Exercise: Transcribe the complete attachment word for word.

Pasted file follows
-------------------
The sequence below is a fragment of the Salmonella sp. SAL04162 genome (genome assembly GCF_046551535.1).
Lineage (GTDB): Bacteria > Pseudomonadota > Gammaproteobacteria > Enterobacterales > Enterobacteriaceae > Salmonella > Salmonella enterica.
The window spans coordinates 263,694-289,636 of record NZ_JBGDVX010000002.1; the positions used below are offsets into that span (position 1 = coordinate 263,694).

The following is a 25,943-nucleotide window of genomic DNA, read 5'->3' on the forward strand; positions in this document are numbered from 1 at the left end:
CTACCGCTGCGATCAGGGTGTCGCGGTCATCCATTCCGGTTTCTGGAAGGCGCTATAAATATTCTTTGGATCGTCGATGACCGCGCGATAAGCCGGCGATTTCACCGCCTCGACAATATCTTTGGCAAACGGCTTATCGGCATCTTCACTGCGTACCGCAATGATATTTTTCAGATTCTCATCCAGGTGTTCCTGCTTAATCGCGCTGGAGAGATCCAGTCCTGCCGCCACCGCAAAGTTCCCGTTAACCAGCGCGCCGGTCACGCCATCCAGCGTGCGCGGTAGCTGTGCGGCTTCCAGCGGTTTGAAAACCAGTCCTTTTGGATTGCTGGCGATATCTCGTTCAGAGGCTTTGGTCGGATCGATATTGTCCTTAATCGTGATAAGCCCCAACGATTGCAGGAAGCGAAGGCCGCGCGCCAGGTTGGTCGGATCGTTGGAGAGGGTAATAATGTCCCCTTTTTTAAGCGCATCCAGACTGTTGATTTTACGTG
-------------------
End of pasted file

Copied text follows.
The sequence below is a fragment of the Salmonella sp. SAL04162 genome (genome assembly GCF_046551535.1).
Lineage (GTDB): Bacteria > Pseudomonadota > Gammaproteobacteria > Enterobacterales > Enterobacteriaceae > Salmonella > Salmonella enterica.
The window spans coordinates 263,694-289,636 of record NZ_JBGDVX010000002.1; the positions used below are offsets into that span (position 1 = coordinate 263,694).

The following is a 25,943-nucleotide window of genomic DNA, read 5'->3' on the forward strand; positions in this document are numbered from 1 at the left end:
CTACCGCTGCGATCAGGGTGTCGCGGTCATCCATTCCGGTTTCTGGAAGGCGCTATAAATATTCTTTGGATCGTCGATGACCGCGCGATAAGCCGGCGATTTCACCGCCTCGACAATATCTTTGGCAAACGGCTTATCGGCATCTTCACTGCGTACCGCAATGATATTTTTCAGATTCTCATCCAGGTGTTCCTGCTTAATCGCGCTGGAGAGATCCAGTCCTGCCGCCACCGCAAAGTTCCCGTTAACCAGCGCGCCGGTCACGCCATCCAGCGTGCGCGGTAGCTGTGCGGCTTCCAGCGGTTTGAAAACCAGTCCTTTTGGATTGCTGGCGATATCTCGTTCAGAGGCTTTGGTCGGATCGATATTGTCCTTAATCGTGATAAGCCCCAACGATTGCAGGAAGCGAAGGCCGCGCGCCAGGTTGGTCGGATCGTTGGAGAGGGTAATAATGTCCCCTTTTTTAAGCGCATCCAGACTGTTGATTTTACGTG